Before you ask, he's very aware of the ridiculous fact he's a Korean-American with a Christian name and Vietnamese nickname.
Things are complicated in the South End, none so much as the neighborhood of Brickstone Beach. He never understood why they called it Brickstone "Beach" when there wasn't a waterfront in sight for miles; there's nothing but run-down shops, street vendors, homeless kids, and immigrants here. He had to assume it was due to the countless brick buildings that were crumbling onto the street.
In his father's youth, the Asian community was divided by their nationality. The Koreans, Vietnamese, Filipinos, and Chinese laid claim to streets and fought violently over territory. At some point they had formed an uneasy alliance, but certain boroughs were run still dominated by certain groups. In this case of Brickstone Beach, the Vietnamese owned the streets. Thus, despite his Christian name and Korean heritage, he was bestowed the nickname Soái ca – handsome guy, pretty boy, prince charming.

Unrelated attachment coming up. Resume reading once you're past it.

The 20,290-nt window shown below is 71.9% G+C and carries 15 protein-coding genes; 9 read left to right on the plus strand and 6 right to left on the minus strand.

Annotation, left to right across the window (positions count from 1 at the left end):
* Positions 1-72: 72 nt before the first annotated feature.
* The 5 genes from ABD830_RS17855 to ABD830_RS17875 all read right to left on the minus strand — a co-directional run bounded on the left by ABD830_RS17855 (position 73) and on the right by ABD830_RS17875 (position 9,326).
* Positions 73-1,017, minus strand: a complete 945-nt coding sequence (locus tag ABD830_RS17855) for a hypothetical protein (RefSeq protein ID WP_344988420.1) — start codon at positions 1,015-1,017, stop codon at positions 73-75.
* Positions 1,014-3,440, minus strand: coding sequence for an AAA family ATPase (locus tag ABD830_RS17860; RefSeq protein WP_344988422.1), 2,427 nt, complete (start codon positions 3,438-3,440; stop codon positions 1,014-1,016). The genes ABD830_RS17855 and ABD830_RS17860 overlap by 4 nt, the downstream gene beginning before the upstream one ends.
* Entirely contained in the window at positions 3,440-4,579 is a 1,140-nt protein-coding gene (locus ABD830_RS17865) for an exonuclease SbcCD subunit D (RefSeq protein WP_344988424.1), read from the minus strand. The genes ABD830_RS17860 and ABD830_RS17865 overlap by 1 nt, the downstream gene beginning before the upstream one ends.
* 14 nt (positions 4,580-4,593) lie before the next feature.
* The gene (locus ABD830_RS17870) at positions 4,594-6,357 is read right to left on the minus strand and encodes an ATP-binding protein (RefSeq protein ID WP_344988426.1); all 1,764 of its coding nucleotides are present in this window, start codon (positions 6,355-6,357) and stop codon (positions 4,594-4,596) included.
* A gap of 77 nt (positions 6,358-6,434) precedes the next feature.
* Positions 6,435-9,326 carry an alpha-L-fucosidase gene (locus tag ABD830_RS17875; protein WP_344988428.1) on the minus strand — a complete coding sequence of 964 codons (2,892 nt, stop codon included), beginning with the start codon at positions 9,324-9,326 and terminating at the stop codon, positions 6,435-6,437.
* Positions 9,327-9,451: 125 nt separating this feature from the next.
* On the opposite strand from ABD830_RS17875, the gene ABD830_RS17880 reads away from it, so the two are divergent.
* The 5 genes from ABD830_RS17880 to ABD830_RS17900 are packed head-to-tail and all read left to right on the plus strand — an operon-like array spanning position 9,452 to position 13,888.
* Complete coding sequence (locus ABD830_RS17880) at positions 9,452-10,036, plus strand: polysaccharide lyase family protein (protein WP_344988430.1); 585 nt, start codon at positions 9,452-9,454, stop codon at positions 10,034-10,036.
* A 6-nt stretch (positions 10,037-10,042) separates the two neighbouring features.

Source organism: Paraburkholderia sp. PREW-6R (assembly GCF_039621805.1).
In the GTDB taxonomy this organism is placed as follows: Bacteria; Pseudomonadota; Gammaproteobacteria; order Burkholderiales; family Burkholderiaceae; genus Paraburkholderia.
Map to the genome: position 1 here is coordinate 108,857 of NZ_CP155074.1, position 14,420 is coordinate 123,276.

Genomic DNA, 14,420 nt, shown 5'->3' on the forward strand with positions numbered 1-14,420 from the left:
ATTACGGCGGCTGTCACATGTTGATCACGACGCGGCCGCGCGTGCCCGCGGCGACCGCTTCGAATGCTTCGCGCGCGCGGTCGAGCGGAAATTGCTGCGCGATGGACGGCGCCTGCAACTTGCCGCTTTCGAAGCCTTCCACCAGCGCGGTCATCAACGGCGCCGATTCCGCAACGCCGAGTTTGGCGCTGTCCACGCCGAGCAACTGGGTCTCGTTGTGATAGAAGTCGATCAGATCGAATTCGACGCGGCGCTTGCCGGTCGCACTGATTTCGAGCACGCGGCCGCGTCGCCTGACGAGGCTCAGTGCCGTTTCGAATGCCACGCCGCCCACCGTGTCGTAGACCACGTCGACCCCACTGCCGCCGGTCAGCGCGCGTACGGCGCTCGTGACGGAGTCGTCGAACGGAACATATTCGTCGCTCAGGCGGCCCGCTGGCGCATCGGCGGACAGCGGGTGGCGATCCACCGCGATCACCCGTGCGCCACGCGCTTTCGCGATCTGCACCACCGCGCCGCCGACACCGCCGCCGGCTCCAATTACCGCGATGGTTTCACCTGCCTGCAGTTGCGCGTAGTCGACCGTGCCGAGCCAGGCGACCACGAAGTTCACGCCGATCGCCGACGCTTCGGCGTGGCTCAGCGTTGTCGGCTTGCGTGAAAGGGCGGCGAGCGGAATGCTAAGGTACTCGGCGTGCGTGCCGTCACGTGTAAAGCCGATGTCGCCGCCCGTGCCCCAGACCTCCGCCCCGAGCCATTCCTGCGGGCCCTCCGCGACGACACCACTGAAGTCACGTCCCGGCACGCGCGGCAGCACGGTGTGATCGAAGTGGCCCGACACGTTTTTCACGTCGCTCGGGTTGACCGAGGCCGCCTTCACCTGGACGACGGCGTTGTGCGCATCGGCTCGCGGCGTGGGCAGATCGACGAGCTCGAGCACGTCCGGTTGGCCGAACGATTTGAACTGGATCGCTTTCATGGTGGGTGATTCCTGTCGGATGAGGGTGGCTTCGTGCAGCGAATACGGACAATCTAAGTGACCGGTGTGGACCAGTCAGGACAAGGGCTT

An ice pack is presented to him. He follows the offering arm upward to find himself staring into the concerned eyes of Kayla Carpenter, one of about three white people in the tri-borough area. He takes it with a, "Thanks," and replaces the bloodied tissue with the cold-sting of the new ice pack. Kayla shuffles back to her own desk and he watches her, wondering why the flying fuck she ended up here in this hood.
"I thought you went to collect on Li's loan and grab us a pizza, homie. Did scrawny ol' man Li kick your ass?" Brian asks.